UPDATED: After nearly a year of incarceration, the man accused of attacking and raping a 12-year-old Claremont girl will stand trial for his alleged crimes with jury selection beginning on Friday, April 3 in Pomona court.
Joseph Chandler Davall, 35, faces seven felony counts, including two counts of aggravated sexual assault of a child; one count each of forcible rape; sexual penetration by foreign object, criminal threats, first degree burglary, person; and assault to commit a felony during the commission of first-degree burglary.
Pomona Valley Hospital Medical Center (PVHMC) recently announced it will honor Charles Magistro, a pioneering physical therapist and professional icon, by naming the Rehabilitation Services Center in the soon-to-be opened Robert and Beverly Lewis Outpatient Pavilion—the Charles M. Magistro Physical Therapy & Rehabilitation Center.
Mr. Magistro led the effort in establishing PVHMC’s physical therapy and rehabilitation services department more than 60 years ago
City staffers pulled out all the stops for an open house in March, joining with program instructors and residents to celebrate the launch of the Claremont Human Services Department’s new logo and activities guide.
Greeting guests and residents as they approached the building was human services’ new vehicle, a 2015 Ford Explorer wearing the department’s new logo and eye-catching colors with pride
Hendricks Pharmacy owner Brian Garner demonstrates the souvenir penny press in his newly expanded Village business. Hendricks branched out into the space that was Stamp Your Heart Out giving them the space to diversify the products they offer. COURIER photo/Steven Felschundneff
On Monday morning during the 8 o’clock hour, CHS students encircled a tree covered with masses of pink blossoms and surrounded by notes, bouquets of flowers, yellow and blue balloons and candles.
They had come to grieve their classmate, freshman Esmé Page, who committed suicide on Friday night. It was a hushed gathering, marked by tears and comforting embraces. CHS counselors walked over and spoke to the teens, some 17 in all, letting them know they were available for anyone who needed to talk.
Three more businesses notified police they were contacted by phone scammers posing as Southern California Edison employees. Residents and business owners should be suspicious of anyone calling and asking for payment over the telephone or by prepaid cards. Call the provider to verify the validity of the request before making any payments and immediately notify the Claremont Police Department at (909) 399-5411.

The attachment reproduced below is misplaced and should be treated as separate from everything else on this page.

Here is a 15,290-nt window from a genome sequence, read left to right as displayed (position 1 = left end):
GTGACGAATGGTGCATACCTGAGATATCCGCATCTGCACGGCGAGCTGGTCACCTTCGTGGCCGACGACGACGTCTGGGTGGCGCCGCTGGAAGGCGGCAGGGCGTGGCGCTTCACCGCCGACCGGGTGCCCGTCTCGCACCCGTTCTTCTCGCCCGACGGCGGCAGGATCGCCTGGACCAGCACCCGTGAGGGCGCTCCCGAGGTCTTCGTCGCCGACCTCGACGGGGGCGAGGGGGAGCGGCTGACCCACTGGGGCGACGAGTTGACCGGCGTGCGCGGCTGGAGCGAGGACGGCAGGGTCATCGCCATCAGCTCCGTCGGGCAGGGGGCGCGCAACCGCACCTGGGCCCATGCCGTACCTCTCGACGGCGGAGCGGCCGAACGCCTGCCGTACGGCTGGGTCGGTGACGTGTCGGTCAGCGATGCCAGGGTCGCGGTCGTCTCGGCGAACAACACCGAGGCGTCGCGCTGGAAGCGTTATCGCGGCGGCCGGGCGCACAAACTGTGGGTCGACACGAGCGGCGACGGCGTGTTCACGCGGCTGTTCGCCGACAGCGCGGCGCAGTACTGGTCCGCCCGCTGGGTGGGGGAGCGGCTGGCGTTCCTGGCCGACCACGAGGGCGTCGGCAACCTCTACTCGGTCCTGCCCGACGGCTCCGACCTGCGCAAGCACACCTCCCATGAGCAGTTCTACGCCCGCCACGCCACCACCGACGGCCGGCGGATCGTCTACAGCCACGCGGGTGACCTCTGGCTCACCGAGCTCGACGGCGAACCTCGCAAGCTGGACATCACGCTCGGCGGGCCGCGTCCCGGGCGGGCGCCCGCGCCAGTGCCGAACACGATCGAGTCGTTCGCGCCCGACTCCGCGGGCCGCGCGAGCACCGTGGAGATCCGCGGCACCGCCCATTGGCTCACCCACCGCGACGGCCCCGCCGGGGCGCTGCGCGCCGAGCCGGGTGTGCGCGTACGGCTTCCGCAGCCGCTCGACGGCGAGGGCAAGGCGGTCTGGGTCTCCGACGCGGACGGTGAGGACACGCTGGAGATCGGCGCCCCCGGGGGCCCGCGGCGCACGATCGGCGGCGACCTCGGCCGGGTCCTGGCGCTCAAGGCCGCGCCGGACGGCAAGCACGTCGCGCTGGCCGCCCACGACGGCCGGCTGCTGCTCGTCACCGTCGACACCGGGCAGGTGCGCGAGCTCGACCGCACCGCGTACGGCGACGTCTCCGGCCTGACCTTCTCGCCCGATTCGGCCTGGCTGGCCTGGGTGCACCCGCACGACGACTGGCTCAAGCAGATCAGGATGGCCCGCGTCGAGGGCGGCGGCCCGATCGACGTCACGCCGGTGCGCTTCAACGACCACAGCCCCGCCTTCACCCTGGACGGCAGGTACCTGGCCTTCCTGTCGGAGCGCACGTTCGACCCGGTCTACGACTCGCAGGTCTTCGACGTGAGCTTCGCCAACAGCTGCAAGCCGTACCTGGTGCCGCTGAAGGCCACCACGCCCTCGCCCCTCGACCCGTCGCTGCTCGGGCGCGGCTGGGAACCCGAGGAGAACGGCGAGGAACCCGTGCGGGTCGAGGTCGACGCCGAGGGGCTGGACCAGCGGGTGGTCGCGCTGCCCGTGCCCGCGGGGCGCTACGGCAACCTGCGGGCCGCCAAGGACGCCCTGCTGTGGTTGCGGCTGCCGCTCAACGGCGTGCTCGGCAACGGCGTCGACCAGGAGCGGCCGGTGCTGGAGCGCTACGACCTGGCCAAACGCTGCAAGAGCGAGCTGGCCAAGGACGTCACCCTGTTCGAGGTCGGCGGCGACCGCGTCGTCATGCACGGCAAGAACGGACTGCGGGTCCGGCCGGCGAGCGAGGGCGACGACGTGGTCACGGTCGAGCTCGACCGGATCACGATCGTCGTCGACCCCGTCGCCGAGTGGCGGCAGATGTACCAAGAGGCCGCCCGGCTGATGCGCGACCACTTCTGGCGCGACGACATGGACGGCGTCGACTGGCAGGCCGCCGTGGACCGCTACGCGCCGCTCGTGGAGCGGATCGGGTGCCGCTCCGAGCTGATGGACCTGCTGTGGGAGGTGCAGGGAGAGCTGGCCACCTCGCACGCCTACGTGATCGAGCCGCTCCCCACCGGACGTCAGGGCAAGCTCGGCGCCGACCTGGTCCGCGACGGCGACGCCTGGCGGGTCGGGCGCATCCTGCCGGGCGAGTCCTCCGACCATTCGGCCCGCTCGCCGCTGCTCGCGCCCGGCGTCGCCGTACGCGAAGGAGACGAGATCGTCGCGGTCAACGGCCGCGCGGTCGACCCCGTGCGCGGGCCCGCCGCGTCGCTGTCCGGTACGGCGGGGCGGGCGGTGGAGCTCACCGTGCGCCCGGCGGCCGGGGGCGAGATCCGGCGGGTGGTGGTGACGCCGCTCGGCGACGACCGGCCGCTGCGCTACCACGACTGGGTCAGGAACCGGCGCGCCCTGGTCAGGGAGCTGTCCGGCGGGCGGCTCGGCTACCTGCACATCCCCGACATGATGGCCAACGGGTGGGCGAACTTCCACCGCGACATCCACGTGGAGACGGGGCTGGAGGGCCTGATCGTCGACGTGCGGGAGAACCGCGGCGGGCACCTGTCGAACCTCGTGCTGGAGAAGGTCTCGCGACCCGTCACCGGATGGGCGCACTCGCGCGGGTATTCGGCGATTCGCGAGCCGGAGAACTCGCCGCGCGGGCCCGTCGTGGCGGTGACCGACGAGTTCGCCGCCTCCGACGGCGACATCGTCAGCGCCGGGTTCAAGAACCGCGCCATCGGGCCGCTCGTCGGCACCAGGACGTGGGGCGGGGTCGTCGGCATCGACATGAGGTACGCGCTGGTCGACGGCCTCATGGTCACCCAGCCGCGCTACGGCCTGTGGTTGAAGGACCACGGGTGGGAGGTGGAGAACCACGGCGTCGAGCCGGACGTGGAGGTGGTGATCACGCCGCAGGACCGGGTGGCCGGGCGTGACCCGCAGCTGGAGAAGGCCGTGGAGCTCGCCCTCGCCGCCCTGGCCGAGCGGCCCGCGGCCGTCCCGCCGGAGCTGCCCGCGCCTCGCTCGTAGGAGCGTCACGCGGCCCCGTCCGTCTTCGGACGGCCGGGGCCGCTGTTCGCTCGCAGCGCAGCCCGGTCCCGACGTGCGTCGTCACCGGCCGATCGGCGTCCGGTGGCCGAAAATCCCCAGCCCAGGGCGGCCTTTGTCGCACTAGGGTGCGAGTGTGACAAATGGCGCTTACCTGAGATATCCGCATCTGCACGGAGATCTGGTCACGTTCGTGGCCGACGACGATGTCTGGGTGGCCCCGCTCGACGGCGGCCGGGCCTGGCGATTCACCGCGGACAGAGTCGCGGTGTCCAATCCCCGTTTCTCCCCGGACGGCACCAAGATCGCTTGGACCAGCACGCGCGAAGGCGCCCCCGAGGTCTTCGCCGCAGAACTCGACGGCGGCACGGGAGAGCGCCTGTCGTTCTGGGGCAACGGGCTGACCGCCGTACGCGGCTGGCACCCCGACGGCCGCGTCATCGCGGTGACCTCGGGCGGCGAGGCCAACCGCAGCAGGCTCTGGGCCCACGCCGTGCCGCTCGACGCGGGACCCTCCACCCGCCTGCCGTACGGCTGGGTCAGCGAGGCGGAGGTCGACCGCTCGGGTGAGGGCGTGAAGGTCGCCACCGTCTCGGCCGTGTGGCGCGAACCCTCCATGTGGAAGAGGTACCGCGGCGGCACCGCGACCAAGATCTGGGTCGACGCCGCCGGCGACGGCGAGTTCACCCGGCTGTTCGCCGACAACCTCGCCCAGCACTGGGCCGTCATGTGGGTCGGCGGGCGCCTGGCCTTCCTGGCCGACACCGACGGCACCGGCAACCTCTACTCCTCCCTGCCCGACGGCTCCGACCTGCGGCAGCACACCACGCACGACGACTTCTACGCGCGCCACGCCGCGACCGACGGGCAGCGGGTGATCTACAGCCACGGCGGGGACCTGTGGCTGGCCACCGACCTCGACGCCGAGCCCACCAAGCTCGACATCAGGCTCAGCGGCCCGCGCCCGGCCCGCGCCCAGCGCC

Commenting on the benefits of a good stroll, the English historian G.M. Treveylan said, “I have two doctors, my left leg and my right.”
The members of the Get Walking Claremont group, who join together each week to get fit in a social setting, agree. Residents, most of them 50 and older, meet in parking lot of Rhino Records (235 Yale Ave. in Claremont) on Tuesday mornings at 8 a.m. From there, they walk through the Village to the Claremont Colleges and back.
Claremont residents will be faced with yet another big decision come election time following the city council’s unanimous decision to move forward with a bond measure for up to $50 million to fund a new public safety facility.
Police Chief Paul Cooper presented a report supporting the department’s need for a new police station. In his address to council on Tuesday, Chief Cooper stressed that the current police station is wholly unfit for a modern police force.
Things always get interesting in Claremont, especially when there’s talk about removing city trees.
Alice Perrault and her 15-year-old son Julius came before the city council Tuesday night to request the removal of two healthy holly oaks on the 100 block of E. Green Street, a neighborhood known for its mature trees. Standing 25 and 35 feet, the holly oaks are the only two of their kind on the block
Although there seems to be no shortage of evidence, we don’t need scientific studies to tell us about the profoundly positive effects of human touch. Simple contact stimulates our brains to release endorphins, our bodies’ natural opiates. This is why we find comfort in the arms of a loved one in times of sorrow and joy and can have our spirits lifted by something that seems as insignificant as a pat on the back for a job well done. The positive energy emitted from these simple acts are what feed the human soul.
There's no better sign it's springtime than seeing this giant batch of bougainvillea hover over the road on the way up to Padua Hills in Claremont. Weather this week is going to feel downright hot as temperatures will sneak over the 90-degree mark on Thursday. Normal temperatures in the lower 80s will follow for the weekend. Don't expect any rain in the forecast for some time. Spring and summer have arrived together in Claremont. COURIER photo/Peter Weinberger
Claremont’s zombie run is back, with a new name and more zombies than ever! It’s now called the Dead Garden Run and the zombie outbreak is scheduled for Saturday, May 2 at the Rancho Santa Ana Botanic Garden, beginning at 7 a.m.
J6 Events is repeating this event following the wildly successful Claremont Zombie Run in May of last year